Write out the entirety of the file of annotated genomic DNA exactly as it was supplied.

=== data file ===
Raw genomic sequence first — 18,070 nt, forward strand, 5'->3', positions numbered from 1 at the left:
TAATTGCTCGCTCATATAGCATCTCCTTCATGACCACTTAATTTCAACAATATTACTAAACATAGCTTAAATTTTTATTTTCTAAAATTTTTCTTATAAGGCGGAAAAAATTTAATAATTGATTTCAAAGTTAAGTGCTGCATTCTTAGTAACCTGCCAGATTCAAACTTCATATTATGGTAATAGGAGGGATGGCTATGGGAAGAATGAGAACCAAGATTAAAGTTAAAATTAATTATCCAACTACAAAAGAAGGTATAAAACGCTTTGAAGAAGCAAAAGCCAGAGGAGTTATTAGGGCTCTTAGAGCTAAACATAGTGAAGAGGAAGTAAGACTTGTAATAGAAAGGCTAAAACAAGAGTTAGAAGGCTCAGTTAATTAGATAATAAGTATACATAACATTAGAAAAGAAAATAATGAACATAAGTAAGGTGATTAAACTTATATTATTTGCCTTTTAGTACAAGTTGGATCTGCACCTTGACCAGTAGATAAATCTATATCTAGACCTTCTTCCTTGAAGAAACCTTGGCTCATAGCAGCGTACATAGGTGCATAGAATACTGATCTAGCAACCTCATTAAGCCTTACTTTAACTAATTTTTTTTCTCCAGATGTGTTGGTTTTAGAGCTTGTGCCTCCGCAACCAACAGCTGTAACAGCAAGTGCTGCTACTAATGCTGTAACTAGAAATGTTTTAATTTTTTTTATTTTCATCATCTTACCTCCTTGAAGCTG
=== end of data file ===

Raw genomic sequence first — 18,070 nt, forward strand, 5'->3', positions numbered from 1 at the left:
TAATTGCTCGCTCATATAGCATCTCCTTCATGACCACTTAATTTCAACAATATTACTAAACATAGCTTAAATTTTTATTTTCTAAAATTTTTCTTATAAGGCGGAAAAAATTTAATAATTGATTTCAAAGTTAAGTGCTGCATTCTTAGTAACCTGCCAGATTCAAACTTCATATTATGGTAATAGGAGGGATGGCTATGGGAAGAATGAGAACCAAGATTAAAGTTAAAATTAATTATCCAACTACAAAAGAAGGTATAAAACGCTTTGAAGAAGCAAAAGCCAGAGGAGTTATTAGGGCTCTTAGAGCTAAACATAGTGAAGAGGAAGTAAGACTTGTAATAGAAAGGCTAAAACAAGAGTTAGAAGGCTCAGTTAATTAGATAATAAGTATACATAACATTAGAAAAGAAAATAATGAACATAAGTAAGGTGATTAAACTTATATTATTTGCCTTTTAGTACAAGTTGGATCTGCACCTTGACCAGTAGATAAATCTATATCTAGACCTTCTTCCTTGAAGAAACCTTGGCTCATAGCAGCGTACATAGGTGCATAGAATACTGATCTAGCAACCTCATTAAGCCTTACTTTAACTAATTTTTTTTCTCCAGATGTGTTGGTTTTAGAGCTTGTGCCTCCGCAACCAACAGCTGTAACAGCAAGTGCTGCTACTAATGCTGTAACTAGAAATGTTTTAATTTTTTTTATTTTCATCATCTTACCTCCTTGAAGCTG